DE TOMASO, GHIA, VIGNALE: In 1970 Ford took an 80 percent stake in the Italian group of companies De Tomaso / Ghia / Vignale. The Argentine racing driver Alejandro De Tomaso (1928 - 2003) founded the sports car company in Modena in 1959. After the less successful Vallelunga (1965-1967) and Mangusta (1967-1971) models, the breakthrough came in 1971 with the Pantera, which the Finnish designer Tom Tjaarda had designed by the Italian bodywork manufacturer Ghia. The company founded by Giacinto Ghia (1887-1944) in Turin in 1923, where cars such as the Fiat Balilla (1933), the VW-Karmann-Ghia (1955), the Lincoln Futura (1955) or the Volvo P1800 (1957) were styled was owned by De Tomaso since 1968 and this is where the first Panteras were built. However, production was soon relocated to the larger Vignale plant in Turin, which had also belonged to De Tomaso since 1969. Carozzeria Alfredo Vignale, which mainly works for Italian car manufacturers such as Alfa Romeo, Ferrari, Fiat, Lancia and Maserati, was founded in Turin in 1946 by Alfredo Vignale (1913-1969). In 1974, however, Ford had to stop selling the Pantera due to strict American environmental and safety regulations, which the sports car by no means met. Alejandro De Tomaso then bought back the manufacturing rights for the Pantera from Ford. From 1973 Ford sold the high-quality equipped models under the Ghia label.

FORD AEROSPACE: In the 1960s and 1970s, Ford was also involved in the aerospace industry with its subsidiary Aeronutronic, founded in 1956, and the Philco Corporation (batteries, air conditioning, radio and TV sets) taken over in 1961. Philco-Ford manufactured satellites (Initial Defense Communications Satellite Program) and communications equipment (Worldwide Tracking Network, Mission Control Center Program) for NASA's space programs, computers for civil and military applications and car radios for Ford. In 1974, Ford sold Philco to GTE -Sylvania; the aerospace division was renamed Aeronutronic Ford Corporation in 1975 (from 1976 Ford Aerospace & Communications Corporation, from 1988 Ford Aerospace Corporation). 1990 Ford sold the aerospace division to Loral (since 1997 Lockheed-Martin).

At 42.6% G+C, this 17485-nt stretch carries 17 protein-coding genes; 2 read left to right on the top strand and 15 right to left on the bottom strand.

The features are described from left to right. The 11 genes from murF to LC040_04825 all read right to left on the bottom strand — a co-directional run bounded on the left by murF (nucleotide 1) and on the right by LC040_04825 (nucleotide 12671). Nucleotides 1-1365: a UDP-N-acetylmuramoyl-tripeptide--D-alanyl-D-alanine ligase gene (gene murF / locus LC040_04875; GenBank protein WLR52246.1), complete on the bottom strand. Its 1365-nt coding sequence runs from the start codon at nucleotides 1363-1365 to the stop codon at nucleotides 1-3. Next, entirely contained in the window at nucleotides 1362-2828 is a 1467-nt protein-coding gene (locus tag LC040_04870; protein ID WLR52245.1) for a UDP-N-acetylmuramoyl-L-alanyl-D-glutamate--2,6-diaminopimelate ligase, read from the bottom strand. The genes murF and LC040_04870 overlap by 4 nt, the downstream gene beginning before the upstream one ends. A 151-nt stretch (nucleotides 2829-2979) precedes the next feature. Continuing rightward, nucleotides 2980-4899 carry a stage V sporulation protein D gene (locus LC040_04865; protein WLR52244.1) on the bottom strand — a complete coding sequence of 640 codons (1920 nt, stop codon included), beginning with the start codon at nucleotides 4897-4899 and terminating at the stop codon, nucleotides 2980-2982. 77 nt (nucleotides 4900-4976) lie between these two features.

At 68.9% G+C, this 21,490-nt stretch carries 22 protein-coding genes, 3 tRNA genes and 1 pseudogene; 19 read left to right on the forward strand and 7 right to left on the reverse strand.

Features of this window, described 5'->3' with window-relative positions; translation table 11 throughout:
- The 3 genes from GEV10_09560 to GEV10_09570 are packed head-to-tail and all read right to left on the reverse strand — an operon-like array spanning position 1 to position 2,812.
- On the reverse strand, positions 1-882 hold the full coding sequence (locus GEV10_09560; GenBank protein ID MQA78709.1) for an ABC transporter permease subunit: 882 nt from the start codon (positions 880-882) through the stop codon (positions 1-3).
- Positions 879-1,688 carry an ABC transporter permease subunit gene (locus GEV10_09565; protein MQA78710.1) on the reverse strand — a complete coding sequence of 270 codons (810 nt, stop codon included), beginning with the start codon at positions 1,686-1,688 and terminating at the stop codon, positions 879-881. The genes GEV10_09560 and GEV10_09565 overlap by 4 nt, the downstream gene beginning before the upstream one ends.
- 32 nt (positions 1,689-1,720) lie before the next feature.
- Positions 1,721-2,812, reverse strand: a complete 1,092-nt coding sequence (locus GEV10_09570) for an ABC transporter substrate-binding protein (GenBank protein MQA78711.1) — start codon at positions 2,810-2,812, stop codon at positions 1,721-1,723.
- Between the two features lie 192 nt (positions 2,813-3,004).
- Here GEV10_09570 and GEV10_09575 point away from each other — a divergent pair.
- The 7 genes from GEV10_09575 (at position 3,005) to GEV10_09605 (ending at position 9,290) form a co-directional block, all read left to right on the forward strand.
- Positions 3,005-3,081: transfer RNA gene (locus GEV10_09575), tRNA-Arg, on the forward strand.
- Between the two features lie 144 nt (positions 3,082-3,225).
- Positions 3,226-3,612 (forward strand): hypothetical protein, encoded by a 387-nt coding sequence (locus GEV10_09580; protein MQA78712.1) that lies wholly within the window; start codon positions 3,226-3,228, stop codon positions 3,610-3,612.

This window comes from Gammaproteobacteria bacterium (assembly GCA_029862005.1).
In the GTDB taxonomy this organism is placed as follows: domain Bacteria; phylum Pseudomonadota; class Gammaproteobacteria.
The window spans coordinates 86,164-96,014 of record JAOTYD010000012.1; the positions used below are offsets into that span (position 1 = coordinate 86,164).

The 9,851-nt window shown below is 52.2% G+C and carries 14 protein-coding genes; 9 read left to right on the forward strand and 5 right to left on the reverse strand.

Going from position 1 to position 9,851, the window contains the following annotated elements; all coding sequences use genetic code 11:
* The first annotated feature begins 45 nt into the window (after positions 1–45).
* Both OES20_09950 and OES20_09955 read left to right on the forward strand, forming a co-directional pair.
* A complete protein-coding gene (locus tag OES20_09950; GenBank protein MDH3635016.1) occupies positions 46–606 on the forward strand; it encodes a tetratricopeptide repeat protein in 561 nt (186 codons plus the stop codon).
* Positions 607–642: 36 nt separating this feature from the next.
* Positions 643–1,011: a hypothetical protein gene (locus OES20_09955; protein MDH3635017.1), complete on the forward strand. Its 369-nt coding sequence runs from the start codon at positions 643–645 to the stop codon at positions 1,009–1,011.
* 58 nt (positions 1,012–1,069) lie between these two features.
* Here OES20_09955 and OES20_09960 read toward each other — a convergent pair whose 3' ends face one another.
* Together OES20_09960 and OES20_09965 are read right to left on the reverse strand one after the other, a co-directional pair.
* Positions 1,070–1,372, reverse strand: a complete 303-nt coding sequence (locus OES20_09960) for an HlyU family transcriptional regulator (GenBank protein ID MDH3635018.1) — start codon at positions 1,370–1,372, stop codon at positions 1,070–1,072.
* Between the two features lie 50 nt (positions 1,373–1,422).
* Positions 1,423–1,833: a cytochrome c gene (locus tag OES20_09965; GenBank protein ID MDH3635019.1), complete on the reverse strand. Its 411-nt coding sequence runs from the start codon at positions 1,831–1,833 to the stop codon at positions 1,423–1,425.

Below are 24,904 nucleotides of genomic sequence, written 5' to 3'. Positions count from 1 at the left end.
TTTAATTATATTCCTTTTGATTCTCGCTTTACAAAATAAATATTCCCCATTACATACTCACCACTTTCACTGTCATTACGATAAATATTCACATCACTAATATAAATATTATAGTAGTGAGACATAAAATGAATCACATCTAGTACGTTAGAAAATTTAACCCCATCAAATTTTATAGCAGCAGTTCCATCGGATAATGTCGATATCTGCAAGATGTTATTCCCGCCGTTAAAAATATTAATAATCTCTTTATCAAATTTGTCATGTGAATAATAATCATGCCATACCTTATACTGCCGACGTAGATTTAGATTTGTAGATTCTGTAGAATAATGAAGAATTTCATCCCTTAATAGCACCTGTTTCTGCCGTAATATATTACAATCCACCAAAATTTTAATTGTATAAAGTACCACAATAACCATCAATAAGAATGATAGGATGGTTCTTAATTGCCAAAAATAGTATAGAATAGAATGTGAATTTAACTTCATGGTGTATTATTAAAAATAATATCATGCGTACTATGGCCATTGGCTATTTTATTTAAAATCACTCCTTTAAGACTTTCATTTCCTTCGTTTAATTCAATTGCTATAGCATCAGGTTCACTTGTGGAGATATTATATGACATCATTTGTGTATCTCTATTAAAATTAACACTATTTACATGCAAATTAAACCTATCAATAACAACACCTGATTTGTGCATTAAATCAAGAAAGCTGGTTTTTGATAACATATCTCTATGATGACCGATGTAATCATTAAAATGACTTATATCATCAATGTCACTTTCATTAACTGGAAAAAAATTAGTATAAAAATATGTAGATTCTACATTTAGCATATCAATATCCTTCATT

ASTON-MARTIN, JAGUAR, LAND-ROVER, VOLVO: For a time Ford also owned the British automakers Aston-Martin (1987-2007), Jaguar Cars (1989-2007) and Land-Rover (2000-2008), as well as the Volvo Car Corporation (1999 - 2010), the former automotive division of the Swedish Volvo group. Ford has held a stake in the Japanese Mazda Motor Corporation since 1979. The mid-range brand Mercury was discontinued in 2010.

PLANTS: Ford operates plants in Argentina (Buenos Aires), Australia (Campbellfield / Victoria, Norlane / Victoria), Belgium (Genk), Brazil (Camaçari / Bahia, Sao Bernardo do Campo / São Paulo), Germany (Cologne, Saarlouis), Great Britain (Dagenham / England, Southampton / England), India (Maraimalai Nagar / Tamil Nadu), Canada (Oakville / Ontario, Talbotville / Ontario, Windsor / Ontario), Mexico (Cuautitlán Izcalli, Escobedo / Coahuila, Hermosillo / Sonora), Malaysia (Selangor), the Philippines (Santa Rosa / Laguna), Portugal (Azambuja), Russia (St. Petersburg), Spain (Valencia), South Africa (Silverton), Taiwan (Chung Li), Turkey (Kocaeli), Venezuela (Valencia ) and the USA (Chicago / Illinois, Claycomo / Missouri, Dearborn / Michigan, Louisville / Kentucky, St. Paul / Minnesota, Wayne / Michigan).

Subsidiaries, holdings (selection)

Former subsidiaries and brands (selection)

© 2021 Toralf Czartowski | Texts: Toralf Czartowski
Photos: Pixabay, Unsplash, Public Domain, T. Czartowski

© 2021 Toralf Czartowski
Texts: Toralf Czartowski
Photos: Pixabay, Unsplash, Public Domain,
T. Czartowski